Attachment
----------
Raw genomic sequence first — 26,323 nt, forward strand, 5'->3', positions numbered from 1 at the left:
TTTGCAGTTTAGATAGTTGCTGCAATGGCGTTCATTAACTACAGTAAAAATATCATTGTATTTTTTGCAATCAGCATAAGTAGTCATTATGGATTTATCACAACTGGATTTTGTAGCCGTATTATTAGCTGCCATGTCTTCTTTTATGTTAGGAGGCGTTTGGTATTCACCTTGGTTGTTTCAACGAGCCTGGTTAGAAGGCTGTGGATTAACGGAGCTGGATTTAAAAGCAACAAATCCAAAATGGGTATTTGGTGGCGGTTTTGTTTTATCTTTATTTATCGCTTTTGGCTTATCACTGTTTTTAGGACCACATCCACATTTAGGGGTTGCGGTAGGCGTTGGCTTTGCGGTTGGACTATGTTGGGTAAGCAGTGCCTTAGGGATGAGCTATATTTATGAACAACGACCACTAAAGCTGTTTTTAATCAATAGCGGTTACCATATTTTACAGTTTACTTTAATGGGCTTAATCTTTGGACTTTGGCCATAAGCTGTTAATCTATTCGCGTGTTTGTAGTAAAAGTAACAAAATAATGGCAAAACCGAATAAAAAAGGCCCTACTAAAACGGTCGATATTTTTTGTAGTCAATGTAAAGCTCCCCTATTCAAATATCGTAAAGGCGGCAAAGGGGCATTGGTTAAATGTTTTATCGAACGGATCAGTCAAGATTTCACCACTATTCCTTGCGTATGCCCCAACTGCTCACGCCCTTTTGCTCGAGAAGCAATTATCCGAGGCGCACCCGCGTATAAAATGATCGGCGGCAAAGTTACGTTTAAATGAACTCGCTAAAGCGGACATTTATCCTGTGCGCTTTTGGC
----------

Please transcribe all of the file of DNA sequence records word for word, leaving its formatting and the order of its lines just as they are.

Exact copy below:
Raw genomic sequence first — 26,323 nt, forward strand, 5'->3', positions numbered from 1 at the left:
TTTGCAGTTTAGATAGTTGCTGCAATGGCGTTCATTAACTACAGTAAAAATATCATTGTATTTTTTGCAATCAGCATAAGTAGTCATTATGGATTTATCACAACTGGATTTTGTAGCCGTATTATTAGCTGCCATGTCTTCTTTTATGTTAGGAGGCGTTTGGTATTCACCTTGGTTGTTTCAACGAGCCTGGTTAGAAGGCTGTGGATTAACGGAGCTGGATTTAAAAGCAACAAATCCAAAATGGGTATTTGGTGGCGGTTTTGTTTTATCTTTATTTATCGCTTTTGGCTTATCACTGTTTTTAGGACCACATCCACATTTAGGGGTTGCGGTAGGCGTTGGCTTTGCGGTTGGACTATGTTGGGTAAGCAGTGCCTTAGGGATGAGCTATATTTATGAACAACGACCACTAAAGCTGTTTTTAATCAATAGCGGTTACCATATTTTACAGTTTACTTTAATGGGCTTAATCTTTGGACTTTGGCCATAAGCTGTTAATCTATTCGCGTGTTTGTAGTAAAAGTAACAAAATAATGGCAAAACCGAATAAAAAAGGCCCTACTAAAACGGTCGATATTTTTTGTAGTCAATGTAAAGCTCCCCTATTCAAATATCGTAAAGGCGGCAAAGGGGCATTGGTTAAATGTTTTATCGAACGGATCAGTCAAGATTTCACCACTATTCCTTGCGTATGCCCCAACTGCTCACGCCCTTTTGCTCGAGAAGCAATTATCCGAGGCGCACCCGCGTATAAAATGATCGGCGGCAAAGTTACGTTTAAATGAACTCGCTAAAGCGGACATTTATCCTGTGCGCTTTTGGC